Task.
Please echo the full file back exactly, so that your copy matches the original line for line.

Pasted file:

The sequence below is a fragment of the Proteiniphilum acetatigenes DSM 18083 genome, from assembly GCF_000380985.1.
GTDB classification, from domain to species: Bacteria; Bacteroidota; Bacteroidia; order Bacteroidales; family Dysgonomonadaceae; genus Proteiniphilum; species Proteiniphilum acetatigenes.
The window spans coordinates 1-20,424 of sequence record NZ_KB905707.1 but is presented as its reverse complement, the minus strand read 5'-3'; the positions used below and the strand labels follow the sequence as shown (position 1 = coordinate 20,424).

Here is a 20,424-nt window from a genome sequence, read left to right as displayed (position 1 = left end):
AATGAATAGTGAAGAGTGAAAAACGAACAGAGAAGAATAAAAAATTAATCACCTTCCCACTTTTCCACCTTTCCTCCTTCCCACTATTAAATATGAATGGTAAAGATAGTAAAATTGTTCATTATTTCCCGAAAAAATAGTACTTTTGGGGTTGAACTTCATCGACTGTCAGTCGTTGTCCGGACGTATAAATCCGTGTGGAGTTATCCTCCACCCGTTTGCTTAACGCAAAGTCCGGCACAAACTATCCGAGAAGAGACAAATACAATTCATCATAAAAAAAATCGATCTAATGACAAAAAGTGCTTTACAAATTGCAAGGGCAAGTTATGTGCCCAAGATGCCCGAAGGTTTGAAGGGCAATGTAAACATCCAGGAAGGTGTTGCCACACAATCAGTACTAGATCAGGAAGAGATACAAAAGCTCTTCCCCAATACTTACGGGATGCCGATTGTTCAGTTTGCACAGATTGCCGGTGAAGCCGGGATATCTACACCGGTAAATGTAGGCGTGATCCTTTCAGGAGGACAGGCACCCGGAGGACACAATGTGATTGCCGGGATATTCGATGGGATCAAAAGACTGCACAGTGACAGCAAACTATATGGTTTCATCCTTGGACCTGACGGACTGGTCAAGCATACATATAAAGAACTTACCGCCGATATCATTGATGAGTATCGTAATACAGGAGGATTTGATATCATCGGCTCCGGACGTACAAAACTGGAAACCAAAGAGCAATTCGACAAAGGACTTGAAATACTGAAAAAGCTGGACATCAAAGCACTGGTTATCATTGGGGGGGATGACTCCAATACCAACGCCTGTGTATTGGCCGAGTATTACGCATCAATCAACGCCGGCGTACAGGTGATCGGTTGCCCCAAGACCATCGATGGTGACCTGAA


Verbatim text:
The sequence below is a fragment of the Proteiniphilum acetatigenes DSM 18083 genome, from assembly GCF_000380985.1.
GTDB classification, from domain to species: Bacteria; Bacteroidota; Bacteroidia; order Bacteroidales; family Dysgonomonadaceae; genus Proteiniphilum; species Proteiniphilum acetatigenes.
The window spans coordinates 1-20,424 of sequence record NZ_KB905707.1 but is presented as its reverse complement, the minus strand read 5'-3'; the positions used below and the strand labels follow the sequence as shown (position 1 = coordinate 20,424).

Here is a 20,424-nt window from a genome sequence, read left to right as displayed (position 1 = left end):
AATGAATAGTGAAGAGTGAAAAACGAACAGAGAAGAATAAAAAATTAATCACCTTCCCACTTTTCCACCTTTCCTCCTTCCCACTATTAAATATGAATGGTAAAGATAGTAAAATTGTTCATTATTTCCCGAAAAAATAGTACTTTTGGGGTTGAACTTCATCGACTGTCAGTCGTTGTCCGGACGTATAAATCCGTGTGGAGTTATCCTCCACCCGTTTGCTTAACGCAAAGTCCGGCACAAACTATCCGAGAAGAGACAAATACAATTCATCATAAAAAAAATCGATCTAATGACAAAAAGTGCTTTACAAATTGCAAGGGCAAGTTATGTGCCCAAGATGCCCGAAGGTTTGAAGGGCAATGTAAACATCCAGGAAGGTGTTGCCACACAATCAGTACTAGATCAGGAAGAGATACAAAAGCTCTTCCCCAATACTTACGGGATGCCGATTGTTCAGTTTGCACAGATTGCCGGTGAAGCCGGGATATCTACACCGGTAAATGTAGGCGTGATCCTTTCAGGAGGACAGGCACCCGGAGGACACAATGTGATTGCCGGGATATTCGATGGGATCAAAAGACTGCACAGTGACAGCAAACTATATGGTTTCATCCTTGGACCTGACGGACTGGTCAAGCATACATATAAAGAACTTACCGCCGATATCATTGATGAGTATCGTAATACAGGAGGATTTGATATCATCGGCTCCGGACGTACAAAACTGGAAACCAAAGAGCAATTCGACAAAGGACTTGAAATACTGAAAAAGCTGGACATCAAAGCACTGGTTATCATTGGGGGGGATGACTCCAATACCAACGCCTGTGTATTGGCCGAGTATTACGCATCAATCAACGCCGGCGTACAGGTGATCGGTTGCCCCAAGACCATCGATGGTGACCTGAA